• Although cotton is not susceptible to TSWV, it is nevertheless extremely susceptible to mechanical damage from thrips, particularly in the cotyledon to 2 or 3-true leaf stage.
• This feeding can result in maturity delays and high yield losses.
When planning for the upcoming thrips season, a few suggestions come to mind.
• Thrips damage: Several thrips species, especially tobacco thrips, and their damage are a major annual headache for most cotton producers in the Upper Southeast.
On tobacco, peanuts, tomatoes and some other crops, tobacco thrips can vector tomato spotted wilt virus (TSWV), at times resulting in severe damage and crop loss, even with modest thrips feeding.
Although cotton is not susceptible to TSWV, it is nevertheless extremely susceptible to mechanical damage from thrips, particularly in the cotyledon to 2 or 3-true leaf stage. This feeding can result in maturity delays and high yield losses.
• Thrips levels and planting dates: As most cotton producers have found from experience, thrips levels and damage potential can vary from year to year and from field to field.
Additionally, when thrips levels are high and cotton is growing slowly (which happens in both cool and in hot dry weather), the potential for damage to seedlings is greatest due to limited uptake of insecticide.
This high damage potential is often most common in cotton planted during the last week in April through the first week of May.
As a general rule, cotton planted further into May is exposed to warmer average temperatures, resulting in more rapid seedling grow-off and less time in the thrips-susceptible, early stages of development.
For the most part, we have been able to get by with treated seed only (no follow-up foliar spray) with cotton planted from May 15-25.
• At planting options: In applied research trials conducted in North Carolina in 2012, all of the chloronicotinoid cotton seed treatments (Avicta Complete Pac, Poncho/VOTiVO/Aeris and Acceleron) provided very similar levels of control and yields.
If one reads their product labels, these materials tend to have similar or identical insecticides and rates.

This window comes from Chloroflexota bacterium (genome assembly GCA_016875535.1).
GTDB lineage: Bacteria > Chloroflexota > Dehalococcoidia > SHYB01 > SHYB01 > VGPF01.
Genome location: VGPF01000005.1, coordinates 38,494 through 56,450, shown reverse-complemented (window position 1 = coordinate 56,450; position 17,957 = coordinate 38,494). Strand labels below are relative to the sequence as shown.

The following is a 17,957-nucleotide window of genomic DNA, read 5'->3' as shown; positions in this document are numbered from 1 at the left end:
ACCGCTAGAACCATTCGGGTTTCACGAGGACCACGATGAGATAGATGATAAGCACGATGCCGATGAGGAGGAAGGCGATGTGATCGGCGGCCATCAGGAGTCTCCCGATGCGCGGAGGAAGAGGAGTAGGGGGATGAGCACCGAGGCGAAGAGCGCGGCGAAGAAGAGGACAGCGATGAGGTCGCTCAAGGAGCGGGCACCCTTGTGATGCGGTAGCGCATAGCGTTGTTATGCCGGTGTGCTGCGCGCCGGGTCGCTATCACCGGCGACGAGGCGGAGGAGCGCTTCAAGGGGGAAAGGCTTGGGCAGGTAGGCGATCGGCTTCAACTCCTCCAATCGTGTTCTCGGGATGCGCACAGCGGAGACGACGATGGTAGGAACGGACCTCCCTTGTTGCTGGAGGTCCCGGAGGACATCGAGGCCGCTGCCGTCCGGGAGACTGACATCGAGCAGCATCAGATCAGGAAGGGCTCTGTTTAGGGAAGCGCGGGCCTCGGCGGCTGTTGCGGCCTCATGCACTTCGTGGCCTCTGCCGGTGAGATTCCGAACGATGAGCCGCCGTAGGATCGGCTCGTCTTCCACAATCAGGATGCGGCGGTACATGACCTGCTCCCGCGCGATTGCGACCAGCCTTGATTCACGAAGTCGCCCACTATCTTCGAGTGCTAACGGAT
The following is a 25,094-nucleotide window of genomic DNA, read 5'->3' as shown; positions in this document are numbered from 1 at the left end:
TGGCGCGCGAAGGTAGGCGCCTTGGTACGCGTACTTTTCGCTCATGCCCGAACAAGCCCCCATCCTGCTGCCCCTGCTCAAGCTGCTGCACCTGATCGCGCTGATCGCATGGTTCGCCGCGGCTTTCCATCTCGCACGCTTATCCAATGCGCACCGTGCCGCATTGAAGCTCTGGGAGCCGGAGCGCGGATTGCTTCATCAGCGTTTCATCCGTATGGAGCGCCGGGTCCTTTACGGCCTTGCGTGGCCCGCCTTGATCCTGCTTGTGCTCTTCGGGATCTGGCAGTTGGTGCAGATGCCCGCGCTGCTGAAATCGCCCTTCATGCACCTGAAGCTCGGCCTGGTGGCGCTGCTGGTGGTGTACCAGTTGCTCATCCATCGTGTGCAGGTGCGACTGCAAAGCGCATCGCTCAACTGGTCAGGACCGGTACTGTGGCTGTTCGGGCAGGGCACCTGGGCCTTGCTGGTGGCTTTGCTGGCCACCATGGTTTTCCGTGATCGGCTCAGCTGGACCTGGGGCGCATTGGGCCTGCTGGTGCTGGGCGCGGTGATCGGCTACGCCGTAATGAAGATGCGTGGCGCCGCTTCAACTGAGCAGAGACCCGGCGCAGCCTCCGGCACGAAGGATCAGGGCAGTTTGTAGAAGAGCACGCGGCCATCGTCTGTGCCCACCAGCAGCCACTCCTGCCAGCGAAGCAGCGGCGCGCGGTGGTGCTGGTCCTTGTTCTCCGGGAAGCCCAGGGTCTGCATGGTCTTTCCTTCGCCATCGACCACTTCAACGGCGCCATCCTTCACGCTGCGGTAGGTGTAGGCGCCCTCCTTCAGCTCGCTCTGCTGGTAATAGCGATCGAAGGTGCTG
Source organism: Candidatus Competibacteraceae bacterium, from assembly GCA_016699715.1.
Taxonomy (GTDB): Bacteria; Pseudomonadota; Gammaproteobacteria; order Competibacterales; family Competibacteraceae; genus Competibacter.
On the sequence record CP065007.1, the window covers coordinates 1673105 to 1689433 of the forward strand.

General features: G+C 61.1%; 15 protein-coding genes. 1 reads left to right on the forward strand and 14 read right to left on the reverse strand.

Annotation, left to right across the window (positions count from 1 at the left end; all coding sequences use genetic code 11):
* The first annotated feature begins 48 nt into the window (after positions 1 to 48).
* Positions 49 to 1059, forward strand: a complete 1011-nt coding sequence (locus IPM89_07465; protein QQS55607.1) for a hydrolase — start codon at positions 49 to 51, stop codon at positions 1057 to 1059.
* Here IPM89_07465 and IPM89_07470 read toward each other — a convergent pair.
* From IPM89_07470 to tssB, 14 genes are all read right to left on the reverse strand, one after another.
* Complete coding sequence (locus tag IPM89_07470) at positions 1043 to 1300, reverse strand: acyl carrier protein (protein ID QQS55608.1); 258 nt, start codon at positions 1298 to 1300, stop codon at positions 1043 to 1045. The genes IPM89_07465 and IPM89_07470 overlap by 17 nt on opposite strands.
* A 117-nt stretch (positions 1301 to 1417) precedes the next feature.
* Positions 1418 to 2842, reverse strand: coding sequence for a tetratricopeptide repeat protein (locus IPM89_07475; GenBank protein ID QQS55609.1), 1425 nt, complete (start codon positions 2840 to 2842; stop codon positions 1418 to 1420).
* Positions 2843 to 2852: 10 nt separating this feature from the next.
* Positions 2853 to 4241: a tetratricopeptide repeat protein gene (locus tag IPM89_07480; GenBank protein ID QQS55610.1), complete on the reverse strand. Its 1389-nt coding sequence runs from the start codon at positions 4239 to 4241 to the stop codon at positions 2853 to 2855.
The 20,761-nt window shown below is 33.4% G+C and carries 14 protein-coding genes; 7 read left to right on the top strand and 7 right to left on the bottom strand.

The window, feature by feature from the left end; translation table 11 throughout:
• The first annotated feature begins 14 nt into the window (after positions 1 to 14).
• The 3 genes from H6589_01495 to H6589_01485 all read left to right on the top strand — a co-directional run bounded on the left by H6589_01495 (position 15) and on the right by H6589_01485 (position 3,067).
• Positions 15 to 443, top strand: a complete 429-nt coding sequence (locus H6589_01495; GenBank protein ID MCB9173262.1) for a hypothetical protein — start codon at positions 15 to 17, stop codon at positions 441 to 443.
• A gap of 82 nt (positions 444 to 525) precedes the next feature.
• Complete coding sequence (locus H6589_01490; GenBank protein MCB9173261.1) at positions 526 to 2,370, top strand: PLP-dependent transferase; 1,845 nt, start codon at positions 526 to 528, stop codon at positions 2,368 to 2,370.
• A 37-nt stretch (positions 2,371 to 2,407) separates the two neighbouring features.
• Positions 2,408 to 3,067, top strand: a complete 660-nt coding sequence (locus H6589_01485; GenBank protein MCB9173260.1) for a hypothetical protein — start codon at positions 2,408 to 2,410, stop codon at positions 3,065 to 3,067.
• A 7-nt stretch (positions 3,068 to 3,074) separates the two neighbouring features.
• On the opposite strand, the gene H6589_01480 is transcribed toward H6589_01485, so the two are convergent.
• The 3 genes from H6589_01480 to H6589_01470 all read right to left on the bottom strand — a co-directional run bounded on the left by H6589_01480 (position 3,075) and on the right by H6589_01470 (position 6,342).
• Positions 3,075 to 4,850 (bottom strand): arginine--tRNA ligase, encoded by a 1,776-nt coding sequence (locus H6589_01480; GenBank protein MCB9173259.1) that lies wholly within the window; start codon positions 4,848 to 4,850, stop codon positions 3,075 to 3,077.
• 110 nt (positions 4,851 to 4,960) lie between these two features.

One bright spot last season was the high thrips activity and persistence of an in-furrow application of imidacloprid (in this case, Admire Pro) plus a seed treatment (in this case Avicta Complete).
Although more expensive initially, when one considers the added chemical cost, extra tanks and spray rigging, initial results suggest that in many cases, this tactic could provide growers with a one-time at-planting option for “season long” (i.e., getting seedling to the 5 true leaf stage) control of thrips.
Admire Pro applied alone (w/o treated seed) provided thrips control equivalent to a seed treatment alone.
A number of producers are trying this option this year on part of their cotton acreage. This approach will be evaluated in replicated tests throughout the Southeast this season.
• Foliar treatment options for thrips: Based on evaluations of liquid foliar insecticide options for thrips control conducted in North Carolina and Virginia in 2012, it’s safe to say pyrethroids are not the insecticide class of choice: the candidate pyrethroid (Karate at 1.28 oz. product/acre) only provided an average of 22 percent thrips (almost all tobacco thrips) control.
Lannate (74 percent) and Vydate (77 percent) provided intermediate control, while dimethoate (90 percent) and acephate (93 percent) provided the best control.
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A high (and very expensive) rate of Benevia gave 98 percent control, but we just learned last week this product will not be labeled for cotton. Darn!
Compared with the now-rare Temik 15G, the common combination of a seed treatment and a follow-up foliar spray increases the odds of having to deal with subsequent spider mite and/or cotton aphid outbreaks.
Fortunately, we do not contend with economic levels of either pest in North Carolina compared with most other areas of the Cotton Belt, such as the Mid-South and parts of Texas.